New name. Same mission.
Palmer Land Trust is now Palmer Land Conservancy.
Your land is so much more than a financial asset — It is your home and part of your family history. It is also your legacy. By protecting your land today you will ensure it will be here now and for future generations.
Since 1977, Palmer Land Conservancy has been trusted by landowners to support them with these important decisions, helping to preserve their land forever.
Conserving your land will ensure everything you love about it will be here now and for future generations.
Private landowners are pivotal to building resilient and healthy landscapes. But we know that taking care of the land is a big job. Palmer can help.
What is a conservation easement?
A conservation easement is a voluntary, legal agreement between a landowner and a qualified land trust that protects land in perpetuity. Specifically, a conservation easement places permanent restrictions on the use or development of the land in order to protect specific conservation values that are unique to that particular property.
The conservation easement is recorded in the county records and binds all current and future owners of the land. A conservation easement does not transfer ownership of the land; it only describes a landowner’s commitments to protect the existing character of the property. As a qualified land trust, Palmer Land Conservancy holds the conservation easement, but does not own the property or get involved in day-to-day management.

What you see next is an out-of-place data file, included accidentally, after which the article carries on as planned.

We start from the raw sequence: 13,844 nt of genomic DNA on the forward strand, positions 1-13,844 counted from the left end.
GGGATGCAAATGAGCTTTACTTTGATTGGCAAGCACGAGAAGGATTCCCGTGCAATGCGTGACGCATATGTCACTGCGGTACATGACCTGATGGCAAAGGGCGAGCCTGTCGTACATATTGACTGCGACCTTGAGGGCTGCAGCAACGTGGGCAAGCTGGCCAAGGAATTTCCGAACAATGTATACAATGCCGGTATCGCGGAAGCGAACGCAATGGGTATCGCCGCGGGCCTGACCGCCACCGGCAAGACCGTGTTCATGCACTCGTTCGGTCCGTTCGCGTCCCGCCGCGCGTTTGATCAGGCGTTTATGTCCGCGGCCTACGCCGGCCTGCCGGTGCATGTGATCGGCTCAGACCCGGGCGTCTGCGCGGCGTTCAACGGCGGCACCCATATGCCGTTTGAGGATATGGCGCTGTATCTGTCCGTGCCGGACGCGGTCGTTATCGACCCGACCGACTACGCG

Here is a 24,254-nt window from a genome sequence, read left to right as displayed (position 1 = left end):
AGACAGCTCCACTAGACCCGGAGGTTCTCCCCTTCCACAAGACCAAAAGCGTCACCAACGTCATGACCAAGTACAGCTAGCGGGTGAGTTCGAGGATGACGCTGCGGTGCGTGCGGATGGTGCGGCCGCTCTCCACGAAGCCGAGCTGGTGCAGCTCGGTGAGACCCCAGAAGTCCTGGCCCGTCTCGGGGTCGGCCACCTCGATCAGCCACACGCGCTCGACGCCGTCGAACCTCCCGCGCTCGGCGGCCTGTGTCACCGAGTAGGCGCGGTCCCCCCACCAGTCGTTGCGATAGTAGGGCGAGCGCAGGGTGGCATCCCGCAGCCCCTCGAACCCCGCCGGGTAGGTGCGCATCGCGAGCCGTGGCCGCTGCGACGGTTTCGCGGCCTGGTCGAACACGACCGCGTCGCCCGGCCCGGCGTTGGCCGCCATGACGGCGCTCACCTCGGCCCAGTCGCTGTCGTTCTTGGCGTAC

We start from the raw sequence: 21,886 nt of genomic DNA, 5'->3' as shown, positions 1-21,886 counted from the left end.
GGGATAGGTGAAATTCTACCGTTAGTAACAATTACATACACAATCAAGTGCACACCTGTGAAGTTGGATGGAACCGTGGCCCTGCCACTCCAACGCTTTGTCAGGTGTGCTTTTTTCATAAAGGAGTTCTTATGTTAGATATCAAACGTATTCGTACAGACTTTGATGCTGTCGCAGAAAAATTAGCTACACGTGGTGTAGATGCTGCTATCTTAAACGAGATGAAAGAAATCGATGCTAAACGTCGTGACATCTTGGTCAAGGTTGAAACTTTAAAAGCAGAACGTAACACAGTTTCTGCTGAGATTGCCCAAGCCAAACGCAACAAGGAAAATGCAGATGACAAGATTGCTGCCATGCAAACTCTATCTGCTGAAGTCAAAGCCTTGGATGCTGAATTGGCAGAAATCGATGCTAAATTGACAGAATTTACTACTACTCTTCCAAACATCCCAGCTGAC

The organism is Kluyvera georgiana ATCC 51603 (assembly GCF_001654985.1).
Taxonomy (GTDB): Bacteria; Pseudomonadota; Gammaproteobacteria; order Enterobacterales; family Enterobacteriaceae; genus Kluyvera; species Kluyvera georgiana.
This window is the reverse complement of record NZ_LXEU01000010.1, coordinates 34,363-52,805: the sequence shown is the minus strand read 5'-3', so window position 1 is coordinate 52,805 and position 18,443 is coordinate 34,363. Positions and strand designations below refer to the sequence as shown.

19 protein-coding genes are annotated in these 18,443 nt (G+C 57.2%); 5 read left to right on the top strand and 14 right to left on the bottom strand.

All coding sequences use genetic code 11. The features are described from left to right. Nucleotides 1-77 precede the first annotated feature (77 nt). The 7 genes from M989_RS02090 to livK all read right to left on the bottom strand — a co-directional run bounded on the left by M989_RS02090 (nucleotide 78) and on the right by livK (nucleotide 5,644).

What is a land conservancy organization?
A land conservancy organization is also a land trust and it is a private, non-profit organization with a mission to help landowners protect the natural character and valuable natural resources on their property. A land trust is a non-governmental organization that can work with landowners and communities to protect agricultural, recreation, cultural, historic, and/or scenic values. Even on private lands, protecting these conservation values benefits both future landowners and the community as a whole. To see a list of the 1,700+ land trusts in the country visit the Land Trust Alliance.
What are the benefits of conserving my land?
Conservation easements enable landowners to protect the lands they love. They are the number one tool available for protecting privately owned lands. The number one reason a landowner places a conservation easement on their property is to see the land protected forever. While the landowner may value and responsibly manage the land, the future of Colorado includes increased residential and commercial development. By placing a conservation easement on the land, the landowner ensures that the conservation values of the land will be protected in perpetuity, no matter who owns the land.
Another potential benefit are the tax incentives. If donated, a conservation easement is considered a tax-deductible charitable gift by the IRS. Though every case is different, placing a conservation easement on your land may lead to some or all of the following: federal income tax deduction, estate tax reduction, and the Colorado Conservation Tax Credit (which can be sold).